In the morning, Mrs. Wilson, unwilling to have Emily present at a conversation she intended to hold with Denbigh, with a view to satisfy her annoying doubts as to some minor points in his character, after excusing herself to her niece, invited that gentleman to a morning drive. He accepted her invitation cheerfully; and Mrs. Wilson saw, it was only as they drove from the door without Emily, that he betrayed the faintest reluctance to the jaunt. When they had got a short distance from the lodge she acquainted him with her intention of presenting him to Mrs. Fitzgerald, whither she had ordered the coachman to proceed. Denbigh started as she mentioned the name, and after a few moments' silence, desired Mrs. Wilson to allow him to stop the carriage; he was not very well—was sorry to be so rude—but with her permission, he would alight and return to the house. As he requested in an earnest manner that she would proceed without him, and by no means disappoint her friend, Mrs. Wilson complied; yet, somewhat at a loss to account for his sudden illness, she turned her head to see how the sick man fared, a short time after he had left her, and was not a little surprised to see him talking very composedly with John, who had met him on his way to the fields with his gun. Lovesick—thought Mrs. Wilson with a smile; and as she rode on she came to the conclusion that as Denbigh was to leave them soon, Emily would have an important communication to make on her return.

"Well," thought Mrs. Wilson with a sigh, "if it is to happen, it may as well be done at once."

Mrs. Fitzgerald was expecting her, and appeared rather pleased than otherwise that she had come alone. After some introductory conversation, the ladies withdrew by themselves, and Julia acquainted Mrs. Wilson with a new source of uneasiness. The day the ladies had promised to visit her, but had been prevented by the arrangements for the ball, the Donna Lorenza had driven to the village to make some purchases, attended, as usual, by their only man-servant, and Mrs. Fitzgerald was sitting in the little parlor in momentary expectation of her friends by herself. The sound of footsteps drew her to the door, which she opened for the admission of the wretch whose treachery to her dying husband's requests had given her so much uneasiness. Horror—fear—surprise—altogether prevented her from making any alarm at the moment, and she sank into a chair. He stood between her and the door, as he endeavored to draw her into a conversation; he assured her she had nothing to fear; that he loved her, and her alone; that he was about to be married to a daughter of Sir Edward Moseley, but would give her up, fortune, everything, if she would consent to become his wife—that the views of her protector, he doubted not, were dishonorable—that he himself was willing to atone for his former excess of passion, by a life devoted to her.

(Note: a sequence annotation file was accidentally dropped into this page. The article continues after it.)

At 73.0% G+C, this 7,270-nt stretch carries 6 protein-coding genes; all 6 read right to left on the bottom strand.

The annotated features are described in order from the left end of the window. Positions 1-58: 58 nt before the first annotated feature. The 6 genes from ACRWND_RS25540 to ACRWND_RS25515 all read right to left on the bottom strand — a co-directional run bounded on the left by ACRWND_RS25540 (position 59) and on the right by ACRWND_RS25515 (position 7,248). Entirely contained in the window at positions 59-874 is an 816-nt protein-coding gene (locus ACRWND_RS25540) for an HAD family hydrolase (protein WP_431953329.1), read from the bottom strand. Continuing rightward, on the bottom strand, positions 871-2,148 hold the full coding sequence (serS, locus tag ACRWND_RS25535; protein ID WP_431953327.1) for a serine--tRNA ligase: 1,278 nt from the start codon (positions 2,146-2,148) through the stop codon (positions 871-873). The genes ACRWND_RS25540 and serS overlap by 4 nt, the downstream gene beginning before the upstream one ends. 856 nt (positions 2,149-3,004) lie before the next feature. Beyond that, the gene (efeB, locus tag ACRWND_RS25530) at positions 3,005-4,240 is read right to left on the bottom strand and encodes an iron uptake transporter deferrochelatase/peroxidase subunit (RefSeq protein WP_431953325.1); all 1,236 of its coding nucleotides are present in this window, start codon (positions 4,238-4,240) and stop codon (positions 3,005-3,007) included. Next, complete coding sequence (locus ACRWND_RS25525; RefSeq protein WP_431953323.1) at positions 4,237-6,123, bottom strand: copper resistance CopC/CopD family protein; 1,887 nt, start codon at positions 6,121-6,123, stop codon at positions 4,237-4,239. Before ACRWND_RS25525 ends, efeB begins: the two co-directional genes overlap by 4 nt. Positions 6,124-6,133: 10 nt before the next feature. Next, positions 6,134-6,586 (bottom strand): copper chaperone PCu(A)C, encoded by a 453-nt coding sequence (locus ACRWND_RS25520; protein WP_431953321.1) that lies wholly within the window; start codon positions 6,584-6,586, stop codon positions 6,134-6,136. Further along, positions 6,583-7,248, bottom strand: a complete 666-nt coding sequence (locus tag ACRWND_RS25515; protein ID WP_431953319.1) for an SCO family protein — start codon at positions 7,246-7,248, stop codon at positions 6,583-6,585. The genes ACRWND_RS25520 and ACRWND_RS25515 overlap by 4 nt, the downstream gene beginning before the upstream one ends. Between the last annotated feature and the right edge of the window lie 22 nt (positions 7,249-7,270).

How much longer he would have gone on, and what further he would have offered, is unknown; for Mrs. Fitzgerald, having recovered herself a little, darted to the bell on the other side of the room; he tried to prevent her ringing it, but was too late; a short struggle followed, when the sound of the footsteps of the maid compelled him to retreat precipitately. Mrs. Fitzgerald added, that his assertion concerning Miss Moseley had given her incredible uneasiness, and prevented her making the communication yesterday; but she understood this morning through her maid, that a Colonel Egerton, who had been supposed to be engaged to one of Sir Edward's daughters, had eloped with another lady. That Egerton was her persecutor, she did not now entertain a doubt; but that it was in the power of Mrs. Wilson probably to make the discovery, as in the struggle between them for the bell, a pocket-book had fallen from the breast-pocket of his coat, and his retreat was too sadden to recover it.

As she put the book into the hands of Mrs. Wilson, she desired she would take means to return it to its owner; its contents might be of value, though she had not thought it correct to examine it. Mrs. Wilson took the book, and as she dropped it into her work-bag, smiled at the Spanish punctilio of her friend in not looking into her prize under the peculiar circumstances.